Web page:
Coercion, ownership, and the redistributive state: Justificatory liberalism's classical tilt

Social Philosophy and Policy 27 (1):233 (2010)
Justificatory liberalism1 rests on a conception of members of the public as free and equal. To say that each is free implies that each has a fundamental claim to act as she sees fit on the basis of her own reasoning. To say that each is equal is to insist that members of the public are symmetrically placed insofar as no one has a natural right to command others, nor does anyone have a natural duty to defer to the reasoning of others. Given this conception of persons as free and equal, the legal authority of the state, because it is based on the use, and the threat of, force against its citizens, is deeply problematic: state functionaries employ power to force citizens, or issue threats to use force against them, to induce conformity to the law. On what grounds could anyone exercise such power and yet claim that she is respecting the person that is imposed upon? In Immanuel Kant’s eyes, a crucial and necessary condition is that the person imposed upon by the law verifies that following the law is the thing to do — it is what his own reason instructs him to do. If the imposed law reflects the reason of those who are subject to it, Kant and his followers have insisted, in a fundamental sense the law treats them as free and equal even though they are bound. “A rational being belongs to the realm of ends as a member when he gives universal laws in it while also himself subject to these laws. He belongs to it as sovereign when he, as legislator, is subject to the will of no other.”2 Justificatory liberalism thus starts out with the idea of “free persons who have no authority over one another”3 and seeks to show how their reason can lead each to freely accept common laws to which they are subject. Only coercive laws that are publicly justified in this way — they are endorsed by the reason of all members of the public — can respect each as free and equal. “Respect for others requires public justification of coercion: that is the clarion call of justificatory liberalism.”4 My concern in this essay is not to motivate justificatory liberalism, but to investigate its relation to we might call “substantive” liberalisms.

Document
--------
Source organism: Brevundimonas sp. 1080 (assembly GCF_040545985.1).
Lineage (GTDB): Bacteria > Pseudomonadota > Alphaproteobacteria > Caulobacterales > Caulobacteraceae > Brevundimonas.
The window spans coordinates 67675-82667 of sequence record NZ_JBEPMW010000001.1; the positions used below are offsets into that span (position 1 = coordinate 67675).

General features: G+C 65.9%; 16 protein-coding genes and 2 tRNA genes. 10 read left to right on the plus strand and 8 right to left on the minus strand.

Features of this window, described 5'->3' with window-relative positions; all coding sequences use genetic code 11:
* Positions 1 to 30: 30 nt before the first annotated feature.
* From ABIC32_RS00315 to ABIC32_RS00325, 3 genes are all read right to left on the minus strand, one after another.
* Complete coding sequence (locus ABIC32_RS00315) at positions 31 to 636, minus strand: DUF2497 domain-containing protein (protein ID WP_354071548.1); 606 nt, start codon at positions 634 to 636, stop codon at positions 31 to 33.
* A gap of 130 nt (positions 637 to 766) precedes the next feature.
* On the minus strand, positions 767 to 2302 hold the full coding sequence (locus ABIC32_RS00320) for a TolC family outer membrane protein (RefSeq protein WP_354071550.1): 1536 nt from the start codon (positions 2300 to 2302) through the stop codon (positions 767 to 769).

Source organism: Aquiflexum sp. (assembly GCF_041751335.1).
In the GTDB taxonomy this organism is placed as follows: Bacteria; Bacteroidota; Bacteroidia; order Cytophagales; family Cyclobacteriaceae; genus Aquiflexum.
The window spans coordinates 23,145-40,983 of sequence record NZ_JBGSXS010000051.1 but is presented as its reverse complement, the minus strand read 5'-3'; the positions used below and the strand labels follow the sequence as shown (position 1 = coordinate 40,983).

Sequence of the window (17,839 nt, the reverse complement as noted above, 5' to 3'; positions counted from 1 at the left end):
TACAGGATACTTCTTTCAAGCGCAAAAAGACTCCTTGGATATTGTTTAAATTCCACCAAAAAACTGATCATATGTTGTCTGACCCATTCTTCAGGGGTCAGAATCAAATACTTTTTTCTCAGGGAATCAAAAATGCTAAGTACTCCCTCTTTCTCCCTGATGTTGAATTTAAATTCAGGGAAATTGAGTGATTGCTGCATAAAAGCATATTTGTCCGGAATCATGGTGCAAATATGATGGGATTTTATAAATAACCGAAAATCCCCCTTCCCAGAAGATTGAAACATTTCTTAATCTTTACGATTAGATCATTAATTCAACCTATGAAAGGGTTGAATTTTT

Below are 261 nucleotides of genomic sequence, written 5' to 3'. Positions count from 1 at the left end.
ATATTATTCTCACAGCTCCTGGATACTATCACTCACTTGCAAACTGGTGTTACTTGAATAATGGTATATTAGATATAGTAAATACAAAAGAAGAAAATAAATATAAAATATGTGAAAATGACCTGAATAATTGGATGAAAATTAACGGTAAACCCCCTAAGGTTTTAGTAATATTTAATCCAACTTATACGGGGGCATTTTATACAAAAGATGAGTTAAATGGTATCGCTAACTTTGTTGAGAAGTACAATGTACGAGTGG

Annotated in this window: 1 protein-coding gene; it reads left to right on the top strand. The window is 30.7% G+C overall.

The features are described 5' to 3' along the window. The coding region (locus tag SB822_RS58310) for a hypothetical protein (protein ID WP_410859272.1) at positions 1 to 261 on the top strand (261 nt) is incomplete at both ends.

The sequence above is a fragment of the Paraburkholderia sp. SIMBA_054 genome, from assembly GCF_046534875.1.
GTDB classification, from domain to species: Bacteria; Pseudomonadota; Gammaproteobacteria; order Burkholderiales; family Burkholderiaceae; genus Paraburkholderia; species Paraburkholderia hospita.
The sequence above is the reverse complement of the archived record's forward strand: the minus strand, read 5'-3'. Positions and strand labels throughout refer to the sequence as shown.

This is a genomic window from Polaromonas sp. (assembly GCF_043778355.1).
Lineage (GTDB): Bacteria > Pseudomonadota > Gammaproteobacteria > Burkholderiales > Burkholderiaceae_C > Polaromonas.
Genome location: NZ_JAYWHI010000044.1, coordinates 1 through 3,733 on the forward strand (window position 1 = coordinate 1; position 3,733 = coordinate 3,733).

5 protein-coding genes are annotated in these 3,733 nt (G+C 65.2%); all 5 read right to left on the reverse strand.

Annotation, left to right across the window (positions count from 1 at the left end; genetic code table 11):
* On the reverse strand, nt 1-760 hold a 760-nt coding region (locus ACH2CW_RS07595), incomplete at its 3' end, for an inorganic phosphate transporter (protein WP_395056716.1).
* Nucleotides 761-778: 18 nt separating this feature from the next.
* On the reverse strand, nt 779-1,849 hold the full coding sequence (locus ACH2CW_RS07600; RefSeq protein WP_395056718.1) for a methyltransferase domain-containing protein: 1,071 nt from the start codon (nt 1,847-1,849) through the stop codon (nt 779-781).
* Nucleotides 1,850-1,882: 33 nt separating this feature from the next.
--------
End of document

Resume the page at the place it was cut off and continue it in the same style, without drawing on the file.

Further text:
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DOI 10.1017/S0265052509990100
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Kevin Vallier (2012). Liberalism, Religion And Integrity. Australasian Journal of Philosophy 90 (1):149 - 165.

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